Afterward, I tore through Shelley Adina’s first two novels in her Magnificent Devices series. Lady of Devices and Her Own Devices are available now and the third, Magnificent Devices, is expected this year. I found these books to be the best sort of thing to satisfy an afternoon with little else to do. They read very quickly.

Unlike the American Steampunk that I’ve been gravitating to more recently, these are unapologetically British. True, the third promises to take place in the Canadas and the States, but most traditional Steampunk fans will be pleased with the class structure, ever-present bustles and corsets, and a power struggle between the Wits (educated class) and Bloods (nobility). If you lean more toward the gritty and dystopian brand of Steampunk, there is an almost cartoonish underworld of crime central to the story. It isn’t exactly believable, but it didn’t diminish what was really just a fun read anyway.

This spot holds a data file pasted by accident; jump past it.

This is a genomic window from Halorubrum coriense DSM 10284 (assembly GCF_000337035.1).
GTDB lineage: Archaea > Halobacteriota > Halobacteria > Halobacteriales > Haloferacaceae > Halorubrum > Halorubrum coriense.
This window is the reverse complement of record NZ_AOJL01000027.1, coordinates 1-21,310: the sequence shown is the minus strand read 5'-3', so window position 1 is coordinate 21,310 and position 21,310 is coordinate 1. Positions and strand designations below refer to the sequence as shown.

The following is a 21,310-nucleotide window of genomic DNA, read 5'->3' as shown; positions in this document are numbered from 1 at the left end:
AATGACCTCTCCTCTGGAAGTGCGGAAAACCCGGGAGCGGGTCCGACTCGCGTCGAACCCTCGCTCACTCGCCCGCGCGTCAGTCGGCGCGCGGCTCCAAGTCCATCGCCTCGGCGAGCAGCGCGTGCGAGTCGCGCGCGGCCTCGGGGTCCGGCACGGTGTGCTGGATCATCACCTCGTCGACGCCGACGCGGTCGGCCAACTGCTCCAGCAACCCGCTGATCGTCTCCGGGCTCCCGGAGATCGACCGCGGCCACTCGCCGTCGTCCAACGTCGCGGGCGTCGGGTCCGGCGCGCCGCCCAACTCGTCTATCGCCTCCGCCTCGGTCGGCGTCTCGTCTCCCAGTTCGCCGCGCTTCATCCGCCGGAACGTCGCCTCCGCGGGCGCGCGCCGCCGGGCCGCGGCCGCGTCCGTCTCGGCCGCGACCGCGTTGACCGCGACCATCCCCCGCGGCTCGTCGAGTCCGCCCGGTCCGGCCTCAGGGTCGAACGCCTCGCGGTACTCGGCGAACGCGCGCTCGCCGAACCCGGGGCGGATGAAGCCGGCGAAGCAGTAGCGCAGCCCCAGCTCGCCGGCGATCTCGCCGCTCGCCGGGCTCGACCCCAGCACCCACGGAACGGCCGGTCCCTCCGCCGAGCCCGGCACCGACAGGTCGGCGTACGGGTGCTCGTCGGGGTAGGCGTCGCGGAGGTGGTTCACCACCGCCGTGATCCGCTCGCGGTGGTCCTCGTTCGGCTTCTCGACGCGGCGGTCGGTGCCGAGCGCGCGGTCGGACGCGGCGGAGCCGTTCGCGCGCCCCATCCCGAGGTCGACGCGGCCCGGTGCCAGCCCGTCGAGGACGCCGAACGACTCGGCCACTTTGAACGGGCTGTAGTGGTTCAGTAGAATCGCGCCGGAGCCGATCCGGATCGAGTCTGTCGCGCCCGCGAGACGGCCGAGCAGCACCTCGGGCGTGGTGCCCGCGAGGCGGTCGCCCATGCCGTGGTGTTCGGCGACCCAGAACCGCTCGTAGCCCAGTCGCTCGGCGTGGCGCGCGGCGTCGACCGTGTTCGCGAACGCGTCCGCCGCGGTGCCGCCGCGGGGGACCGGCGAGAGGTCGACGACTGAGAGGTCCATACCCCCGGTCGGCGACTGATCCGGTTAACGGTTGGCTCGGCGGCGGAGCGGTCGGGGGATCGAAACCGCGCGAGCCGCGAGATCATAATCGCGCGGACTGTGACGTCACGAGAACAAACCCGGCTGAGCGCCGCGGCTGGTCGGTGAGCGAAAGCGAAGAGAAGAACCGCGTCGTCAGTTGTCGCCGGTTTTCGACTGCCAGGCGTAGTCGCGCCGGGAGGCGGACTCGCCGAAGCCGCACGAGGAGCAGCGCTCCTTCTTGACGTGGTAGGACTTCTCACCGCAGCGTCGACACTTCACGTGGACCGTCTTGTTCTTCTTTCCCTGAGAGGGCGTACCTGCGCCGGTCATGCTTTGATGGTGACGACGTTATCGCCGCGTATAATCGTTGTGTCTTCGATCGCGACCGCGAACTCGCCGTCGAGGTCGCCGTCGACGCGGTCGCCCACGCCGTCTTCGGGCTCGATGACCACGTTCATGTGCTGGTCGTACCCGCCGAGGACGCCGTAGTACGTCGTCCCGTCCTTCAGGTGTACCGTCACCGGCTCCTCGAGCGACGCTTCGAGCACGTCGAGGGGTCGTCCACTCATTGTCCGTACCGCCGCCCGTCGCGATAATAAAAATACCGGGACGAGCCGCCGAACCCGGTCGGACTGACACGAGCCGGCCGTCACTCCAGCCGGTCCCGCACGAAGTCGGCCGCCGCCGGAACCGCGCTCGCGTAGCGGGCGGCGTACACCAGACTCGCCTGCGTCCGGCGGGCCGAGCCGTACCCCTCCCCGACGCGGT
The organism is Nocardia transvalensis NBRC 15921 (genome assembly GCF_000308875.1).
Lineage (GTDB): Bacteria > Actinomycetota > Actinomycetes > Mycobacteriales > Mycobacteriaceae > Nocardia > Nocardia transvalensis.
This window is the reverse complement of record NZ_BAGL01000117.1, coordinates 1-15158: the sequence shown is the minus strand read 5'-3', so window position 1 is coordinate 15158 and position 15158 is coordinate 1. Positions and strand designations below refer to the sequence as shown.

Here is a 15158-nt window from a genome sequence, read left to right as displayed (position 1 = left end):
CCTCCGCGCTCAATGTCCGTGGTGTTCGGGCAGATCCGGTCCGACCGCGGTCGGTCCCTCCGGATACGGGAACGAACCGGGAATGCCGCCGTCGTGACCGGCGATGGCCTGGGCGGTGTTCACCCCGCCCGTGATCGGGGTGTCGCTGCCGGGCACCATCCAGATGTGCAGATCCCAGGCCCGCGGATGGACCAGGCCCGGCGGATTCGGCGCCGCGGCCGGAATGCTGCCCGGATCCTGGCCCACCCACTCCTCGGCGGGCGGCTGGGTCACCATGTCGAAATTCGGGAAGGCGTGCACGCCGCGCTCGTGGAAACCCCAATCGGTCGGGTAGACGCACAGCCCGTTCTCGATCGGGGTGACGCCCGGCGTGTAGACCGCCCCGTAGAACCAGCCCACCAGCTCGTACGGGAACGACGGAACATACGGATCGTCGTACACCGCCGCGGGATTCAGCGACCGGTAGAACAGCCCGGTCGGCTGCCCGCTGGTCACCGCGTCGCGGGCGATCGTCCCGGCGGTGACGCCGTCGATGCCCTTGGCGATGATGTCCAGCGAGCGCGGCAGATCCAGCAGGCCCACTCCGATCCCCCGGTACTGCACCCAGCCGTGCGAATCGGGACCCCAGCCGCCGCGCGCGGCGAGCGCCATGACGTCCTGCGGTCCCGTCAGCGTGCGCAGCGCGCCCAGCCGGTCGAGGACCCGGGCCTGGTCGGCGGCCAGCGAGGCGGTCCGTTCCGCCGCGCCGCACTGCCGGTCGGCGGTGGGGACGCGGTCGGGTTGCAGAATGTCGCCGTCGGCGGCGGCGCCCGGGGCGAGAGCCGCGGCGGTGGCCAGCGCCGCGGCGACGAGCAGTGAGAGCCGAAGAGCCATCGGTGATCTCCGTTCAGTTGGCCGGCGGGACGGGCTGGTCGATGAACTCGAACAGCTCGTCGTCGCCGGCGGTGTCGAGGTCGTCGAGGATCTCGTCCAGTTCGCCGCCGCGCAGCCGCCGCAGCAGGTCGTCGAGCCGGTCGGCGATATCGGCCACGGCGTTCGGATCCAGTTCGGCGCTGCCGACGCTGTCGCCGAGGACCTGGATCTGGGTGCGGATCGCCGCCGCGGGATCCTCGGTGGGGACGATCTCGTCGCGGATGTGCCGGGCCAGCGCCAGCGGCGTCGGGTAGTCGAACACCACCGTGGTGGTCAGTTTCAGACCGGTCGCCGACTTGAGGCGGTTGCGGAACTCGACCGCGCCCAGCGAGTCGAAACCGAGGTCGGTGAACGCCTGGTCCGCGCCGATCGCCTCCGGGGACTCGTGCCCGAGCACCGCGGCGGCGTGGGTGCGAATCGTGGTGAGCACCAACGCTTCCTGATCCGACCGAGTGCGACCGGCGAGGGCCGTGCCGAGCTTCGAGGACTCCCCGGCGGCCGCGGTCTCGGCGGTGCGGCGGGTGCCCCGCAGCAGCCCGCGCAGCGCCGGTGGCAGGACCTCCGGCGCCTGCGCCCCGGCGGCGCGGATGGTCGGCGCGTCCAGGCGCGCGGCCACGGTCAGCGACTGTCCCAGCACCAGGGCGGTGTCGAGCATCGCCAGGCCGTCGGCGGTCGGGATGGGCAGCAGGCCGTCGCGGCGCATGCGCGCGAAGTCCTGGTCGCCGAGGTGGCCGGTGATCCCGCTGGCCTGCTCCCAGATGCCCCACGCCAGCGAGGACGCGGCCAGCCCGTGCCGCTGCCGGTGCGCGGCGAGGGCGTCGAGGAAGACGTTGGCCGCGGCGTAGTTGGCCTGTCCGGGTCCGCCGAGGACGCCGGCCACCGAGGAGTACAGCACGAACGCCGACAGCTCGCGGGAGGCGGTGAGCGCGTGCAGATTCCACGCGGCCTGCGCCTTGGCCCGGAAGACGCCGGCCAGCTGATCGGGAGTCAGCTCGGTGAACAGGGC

All in all, I do not count the time spent reading either series as time wasted. I expect that I will not purchase another NOOKbook until I have completed a short story or two to submit somewhere, but I am thankful for the respite they gave me.

 
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Posted by on March 26, 2012 in Uncategorized